If you’ve been anywhere near Pinterest or Instagram lately, you will have no doubt noticed the trend for unicorn cakes. And whilst I often like to avoid making anything ‘trendy’, because I’m just too cool for school, I knew that my daughter would absolutely love one for her upcoming 5th birthday. So after a good hour of scouring the internet for inspiration, I decided to make my own version.
315g plain flour
1/2 tsp baking powder
1/2 ts baking soda
1/2 tsp salt
225g unsalted butter, softened
450g caster sugar
3 large eggs
1 tsp vanilla extract
1 cup sour cream (235ml)
WHITE CHOCOLATE BUTTERCREAM:
100g white chocolate
200g caster sugar
1/4 cup water
5 egg whites
1/4 cup (50g) caster sugar
450g unsalted butter, room temperature
Preheat oven to 180c
Grease and line two 8-inch cake tins, which are at least 2 inches high.
Sift together the flour, baking powder, baking soda and salt.
In a mixer cream the butter and sugar until fluffy.
Add the eggs, one at a time, beating well after each addition.
Stir in the vanilla.
Add half the dry ingredients, and stir until combined. Then add the sour cream and stir until fully incorporated. Lastly, add the remaining dry ingredients, and stop stirring as soon as they are incorporated.
Scrape batter evenly into the prepared cake pans, and level the surface.
Bake until the centre springs back lightly when pressed, about 40 minutes.
Let the cakes cool in the pan, then invert onto a rack.
N.B. You will need 2 or 3 batches of this recipe for a large celebration cake.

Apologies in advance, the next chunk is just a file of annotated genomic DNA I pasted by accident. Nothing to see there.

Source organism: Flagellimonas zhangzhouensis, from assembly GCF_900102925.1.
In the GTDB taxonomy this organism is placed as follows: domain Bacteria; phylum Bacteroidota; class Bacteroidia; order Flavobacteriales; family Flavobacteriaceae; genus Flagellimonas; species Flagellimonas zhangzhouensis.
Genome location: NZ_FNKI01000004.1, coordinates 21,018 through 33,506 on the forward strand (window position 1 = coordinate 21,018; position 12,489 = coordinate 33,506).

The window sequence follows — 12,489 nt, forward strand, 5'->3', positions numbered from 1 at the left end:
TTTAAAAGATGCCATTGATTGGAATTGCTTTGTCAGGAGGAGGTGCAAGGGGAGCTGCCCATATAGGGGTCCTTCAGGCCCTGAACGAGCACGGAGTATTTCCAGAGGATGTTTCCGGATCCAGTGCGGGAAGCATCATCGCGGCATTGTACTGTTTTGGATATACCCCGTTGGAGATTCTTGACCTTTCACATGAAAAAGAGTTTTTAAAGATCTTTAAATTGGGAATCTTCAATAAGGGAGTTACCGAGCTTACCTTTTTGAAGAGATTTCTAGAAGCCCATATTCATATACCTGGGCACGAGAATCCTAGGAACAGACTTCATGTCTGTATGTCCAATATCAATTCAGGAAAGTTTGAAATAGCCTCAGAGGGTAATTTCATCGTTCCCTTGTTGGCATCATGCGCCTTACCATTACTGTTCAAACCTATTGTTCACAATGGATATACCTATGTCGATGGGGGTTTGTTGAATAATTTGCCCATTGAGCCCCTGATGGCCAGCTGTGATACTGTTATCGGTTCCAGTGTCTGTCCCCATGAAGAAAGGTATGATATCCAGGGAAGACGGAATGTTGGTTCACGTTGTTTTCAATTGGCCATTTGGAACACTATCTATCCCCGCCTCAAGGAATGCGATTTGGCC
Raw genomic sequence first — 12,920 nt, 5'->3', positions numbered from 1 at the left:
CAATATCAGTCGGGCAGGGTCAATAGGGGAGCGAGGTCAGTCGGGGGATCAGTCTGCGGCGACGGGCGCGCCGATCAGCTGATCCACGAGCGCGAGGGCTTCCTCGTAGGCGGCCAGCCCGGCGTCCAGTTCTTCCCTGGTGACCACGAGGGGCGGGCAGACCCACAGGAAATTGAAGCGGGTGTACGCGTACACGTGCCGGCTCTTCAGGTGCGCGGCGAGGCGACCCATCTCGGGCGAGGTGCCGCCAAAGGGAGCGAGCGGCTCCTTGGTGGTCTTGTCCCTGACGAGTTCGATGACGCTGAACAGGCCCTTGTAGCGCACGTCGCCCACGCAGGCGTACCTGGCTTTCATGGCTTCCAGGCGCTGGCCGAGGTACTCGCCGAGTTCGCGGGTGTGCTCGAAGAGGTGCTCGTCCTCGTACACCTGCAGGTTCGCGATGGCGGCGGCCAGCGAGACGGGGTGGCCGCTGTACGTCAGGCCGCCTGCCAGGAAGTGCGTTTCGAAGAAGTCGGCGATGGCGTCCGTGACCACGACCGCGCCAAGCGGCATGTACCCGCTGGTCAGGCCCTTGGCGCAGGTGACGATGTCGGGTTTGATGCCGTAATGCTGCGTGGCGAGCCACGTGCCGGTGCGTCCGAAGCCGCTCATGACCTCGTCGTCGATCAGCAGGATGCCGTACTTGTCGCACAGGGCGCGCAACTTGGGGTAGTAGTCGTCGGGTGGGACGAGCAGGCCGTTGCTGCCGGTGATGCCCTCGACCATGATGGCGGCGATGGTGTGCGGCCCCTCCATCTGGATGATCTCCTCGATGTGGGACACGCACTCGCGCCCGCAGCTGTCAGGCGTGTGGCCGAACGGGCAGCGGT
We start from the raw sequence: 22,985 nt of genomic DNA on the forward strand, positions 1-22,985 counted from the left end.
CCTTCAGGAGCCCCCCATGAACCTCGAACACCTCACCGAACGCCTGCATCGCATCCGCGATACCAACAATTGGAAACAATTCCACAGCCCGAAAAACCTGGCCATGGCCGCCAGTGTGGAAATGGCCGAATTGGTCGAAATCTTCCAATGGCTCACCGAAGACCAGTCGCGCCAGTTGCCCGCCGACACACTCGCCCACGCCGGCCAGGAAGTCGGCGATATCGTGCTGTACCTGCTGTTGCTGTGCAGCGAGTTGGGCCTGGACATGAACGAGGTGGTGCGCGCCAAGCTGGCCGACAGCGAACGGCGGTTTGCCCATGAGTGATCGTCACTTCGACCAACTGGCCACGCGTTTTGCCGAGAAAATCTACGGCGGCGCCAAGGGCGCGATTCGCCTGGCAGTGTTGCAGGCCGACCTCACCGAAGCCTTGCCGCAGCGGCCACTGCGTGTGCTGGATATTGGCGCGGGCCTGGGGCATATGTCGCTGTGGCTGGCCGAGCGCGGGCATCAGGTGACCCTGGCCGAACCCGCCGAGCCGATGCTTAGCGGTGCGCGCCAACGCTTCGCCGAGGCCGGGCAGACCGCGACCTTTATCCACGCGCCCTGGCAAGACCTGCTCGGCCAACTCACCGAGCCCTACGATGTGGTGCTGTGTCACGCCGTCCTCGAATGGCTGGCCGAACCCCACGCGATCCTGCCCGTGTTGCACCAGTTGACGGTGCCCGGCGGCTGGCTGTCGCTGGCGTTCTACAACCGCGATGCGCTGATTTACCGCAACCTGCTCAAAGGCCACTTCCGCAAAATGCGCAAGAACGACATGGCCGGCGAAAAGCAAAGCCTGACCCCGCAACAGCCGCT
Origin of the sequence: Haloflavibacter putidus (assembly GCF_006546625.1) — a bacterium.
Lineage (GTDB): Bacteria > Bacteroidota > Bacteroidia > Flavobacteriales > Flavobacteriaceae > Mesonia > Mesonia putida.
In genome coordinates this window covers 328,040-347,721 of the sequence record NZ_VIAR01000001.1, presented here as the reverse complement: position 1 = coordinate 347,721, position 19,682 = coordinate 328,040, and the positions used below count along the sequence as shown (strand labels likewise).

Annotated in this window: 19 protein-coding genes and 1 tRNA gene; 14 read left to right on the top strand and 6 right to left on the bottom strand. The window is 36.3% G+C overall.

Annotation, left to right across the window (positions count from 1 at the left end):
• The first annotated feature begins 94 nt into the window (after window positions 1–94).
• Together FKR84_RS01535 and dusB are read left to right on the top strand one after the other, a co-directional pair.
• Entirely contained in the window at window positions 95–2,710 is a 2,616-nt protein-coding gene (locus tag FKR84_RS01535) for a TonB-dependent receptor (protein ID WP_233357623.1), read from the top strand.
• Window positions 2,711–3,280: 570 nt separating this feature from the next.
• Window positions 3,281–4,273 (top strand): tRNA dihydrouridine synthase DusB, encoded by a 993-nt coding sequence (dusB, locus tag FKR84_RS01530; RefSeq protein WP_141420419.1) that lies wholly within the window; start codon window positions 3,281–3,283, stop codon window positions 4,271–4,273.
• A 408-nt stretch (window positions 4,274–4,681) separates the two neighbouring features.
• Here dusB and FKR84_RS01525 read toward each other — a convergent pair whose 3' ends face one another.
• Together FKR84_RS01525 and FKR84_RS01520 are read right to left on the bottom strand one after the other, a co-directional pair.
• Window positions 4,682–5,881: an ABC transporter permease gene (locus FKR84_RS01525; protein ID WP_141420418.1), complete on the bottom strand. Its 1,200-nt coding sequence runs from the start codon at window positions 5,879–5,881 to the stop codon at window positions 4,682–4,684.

White Chocolate Buttercream:
Melt the white chocolate, either in the microwave or over a bain-marie.Boil 200g of sugar and 1/4 cup water over medium-high heat, without stirring, bruising down the sides of the pan occasionally, until it reaches 118c.
As it cooks begin meringue so it's ready when syrup is done. Whisk the egg whites in a mixer until they become foamy, then add the 1/4 cup of sugar, gradually.
Carefully pour the hot syrup into the meringue in a steady stream with the mixer still on high speed. Beat the meringue for 10 minutes until the outside of the bowl is room temperature.
Gradually add the butter in small pieces, and continue to beat until the buttercream is smooth. Add the cooled melted chocolate, and beat again to incorporate.
Having prepared my modelling chocolate the previous day, it was time to start experimenting with making the horn and ears.
For the horn, I rolled a piece of modelling chocolate into a long cone shape, using a fondant smoother to keep it free from fingerprints and as smooth as possible. Then I simply coiled it around a wooden skewer that I had propped up in a narrow vase. A bit of spray colouring was all that was needed to turn it into a magical unicorn horn!
The ears were a little trickier to fashion, but after a couple of somewhat failed attempts I discovered that it’s best to start by rolling a ball. If you then start to roll it into a sausage shape, you can start to softly point the ends. Then I simply cut my sausage ball into two pieces, and flattened them carefully to coax out the shape of the long triangular ears.